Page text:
Today’s song is “Y’all Don’t Know What’s Goin’ on” by Farees. Farees has a rich heritage of many cultures and a fertile and robust background in music. With Farees mom being of Tuareg (Black and Berber) ancestry, and his dad being of Italian and German heritage – all of this gives meaning to his embracing of the planet and call to make a difference through his music.
Just as his family roots are embedded and rich, his musical growth and development have also been rich. Starting in Africa, playing in bands like Tinariwen and Terakaft, becoming part of that Saharan scene, sharing stages and adventures in the desert and getting to being recognized as an influential artist in Africa at first – Mali, Algeria, Niger, Morocco, etc. – then in the western world.
His first record MISSISSIPPI TO SAHARA, did incredibly well – a low-budget project recorded in 2 days or so – unveiling the most blues-sounding African music. This record took him on the biggest stages worldwide and allowed him to meet the greats, who all embraced him as a new bluesologist (people like Taj Mahal, Ben Harper, and Calexico, to name just a few).
Since his first performances and recordings, he has used music as a means to discuss the issues and injustices we face as humans, no matter which continent we are living in, no matter what our beliefs or ethnicity are. Farees says,
“To me, music is the strongest therapy, both on the inside, the psyche or spirit, and on the outside, the social and political world; it’s all the same, you can’t separate the two. I am no Guru. I’m a free man, and I speak my mind, that’s all. It’s the music itself that is a messenger and a doctor and much more. I’m invested in societal change because I’m a musician, it’s as simple as that, it’s natural.”
Both being multiracial and having grown up in numerous countries and continents gave Farees a different perspective on society. He is multilingual, and you can tell he’s someone who can embody different cultures and worldviews without having to pick sides.
Because they often defy racial fiction and boundaries, multiracial people tend to face unique challenges and often find themselves in a frustrating middle position. “Different people will assign us different identities based on our physical appearance at the moment, but our own internal identity may not align with the assigned identity.”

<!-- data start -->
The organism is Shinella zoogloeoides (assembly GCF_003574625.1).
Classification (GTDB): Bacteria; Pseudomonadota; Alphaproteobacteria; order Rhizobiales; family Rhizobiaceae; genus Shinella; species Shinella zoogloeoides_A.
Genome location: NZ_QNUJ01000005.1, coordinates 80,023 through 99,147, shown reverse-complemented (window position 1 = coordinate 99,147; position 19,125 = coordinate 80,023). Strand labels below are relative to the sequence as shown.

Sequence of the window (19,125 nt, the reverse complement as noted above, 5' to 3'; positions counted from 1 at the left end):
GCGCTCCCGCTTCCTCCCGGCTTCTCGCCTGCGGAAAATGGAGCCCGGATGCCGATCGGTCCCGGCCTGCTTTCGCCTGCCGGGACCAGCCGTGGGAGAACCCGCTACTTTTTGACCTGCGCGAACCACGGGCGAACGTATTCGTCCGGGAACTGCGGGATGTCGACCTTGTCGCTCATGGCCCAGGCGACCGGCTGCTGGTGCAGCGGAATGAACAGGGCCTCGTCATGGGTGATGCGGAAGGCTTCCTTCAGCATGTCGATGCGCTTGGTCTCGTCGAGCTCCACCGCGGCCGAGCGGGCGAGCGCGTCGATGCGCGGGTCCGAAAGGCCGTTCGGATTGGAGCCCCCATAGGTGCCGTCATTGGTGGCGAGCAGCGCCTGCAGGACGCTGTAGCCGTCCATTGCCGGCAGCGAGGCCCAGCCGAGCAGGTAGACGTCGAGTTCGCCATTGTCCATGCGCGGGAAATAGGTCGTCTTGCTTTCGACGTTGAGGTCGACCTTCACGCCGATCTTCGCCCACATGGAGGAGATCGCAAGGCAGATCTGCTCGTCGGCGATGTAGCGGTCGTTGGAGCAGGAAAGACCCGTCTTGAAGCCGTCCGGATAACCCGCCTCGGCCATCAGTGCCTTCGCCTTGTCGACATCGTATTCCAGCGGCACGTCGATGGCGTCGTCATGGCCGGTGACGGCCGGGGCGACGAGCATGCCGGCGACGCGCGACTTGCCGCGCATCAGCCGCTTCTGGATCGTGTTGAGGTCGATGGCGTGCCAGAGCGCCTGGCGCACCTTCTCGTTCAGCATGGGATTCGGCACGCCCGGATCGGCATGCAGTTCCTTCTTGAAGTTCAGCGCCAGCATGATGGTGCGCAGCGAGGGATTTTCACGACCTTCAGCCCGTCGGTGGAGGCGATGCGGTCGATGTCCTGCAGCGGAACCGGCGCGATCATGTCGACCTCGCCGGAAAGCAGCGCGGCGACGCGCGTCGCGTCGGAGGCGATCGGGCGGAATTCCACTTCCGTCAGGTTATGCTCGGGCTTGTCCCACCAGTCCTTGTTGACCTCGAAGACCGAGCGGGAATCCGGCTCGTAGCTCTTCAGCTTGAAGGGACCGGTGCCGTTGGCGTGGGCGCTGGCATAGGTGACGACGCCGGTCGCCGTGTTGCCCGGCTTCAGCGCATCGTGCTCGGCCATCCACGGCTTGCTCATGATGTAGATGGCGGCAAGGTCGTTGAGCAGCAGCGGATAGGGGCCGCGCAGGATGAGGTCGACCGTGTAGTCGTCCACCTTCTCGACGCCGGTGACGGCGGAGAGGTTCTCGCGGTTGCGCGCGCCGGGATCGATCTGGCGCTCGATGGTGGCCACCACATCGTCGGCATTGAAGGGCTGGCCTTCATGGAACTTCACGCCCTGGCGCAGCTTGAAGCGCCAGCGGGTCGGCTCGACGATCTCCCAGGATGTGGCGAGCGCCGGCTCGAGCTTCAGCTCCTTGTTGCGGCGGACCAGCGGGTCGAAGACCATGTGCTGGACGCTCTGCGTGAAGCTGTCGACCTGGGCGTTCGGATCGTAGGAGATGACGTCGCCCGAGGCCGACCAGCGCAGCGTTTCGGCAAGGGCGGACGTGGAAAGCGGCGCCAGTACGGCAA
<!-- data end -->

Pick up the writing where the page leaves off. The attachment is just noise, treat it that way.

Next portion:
Farees knew what being profiled meant, but he was about to experience it in the flesh.
During his first north-American tour, in Chicago, he was racially profiled, arrested, and detained without any apparent reason. An alleged irregularity was also used against him to deny him entry into the US. While detained, he was interrogated about his religious beliefs, his racial identity, and treated like a potential terrorist.
Back in Italy, the Italian police also detained him, handcuffing him and taking him away in a patrol car upon arrival. This detention experience (3 days total, including all travels) lead to new lyrics, new songs, and an increase in his activism.
Sometime after that, while touring Canada, he received death threats filled with racial slur and insults on his Facebook account.
Things these days are taking an odd turn for people of color, Muslims, and minorities in general. A couple of months after the detention, as he was suffering insomnia, anxiety, and recurrent nightmares, he thought for the first time about spoken-word songs that would tell this story, and a concept record based on it.
“The spoken word, the slam poetry thing came out of necessity for me. You can’t sing all that stuff. I had too many things to say. Also, it’s about time to speak up, so I did.”
The album that came from these experiences is called BORDER PATROL and is available now. This track is off that release. It is an amazing amalgam of genres. Part poetry, part music his sound is hard to explain but it’s definitely a unique and exciting experience. He fuses heavy blues with alternative rock, folk, and African sounds all layered beneath the music of spoken word that has an important personal and political message that should be heard.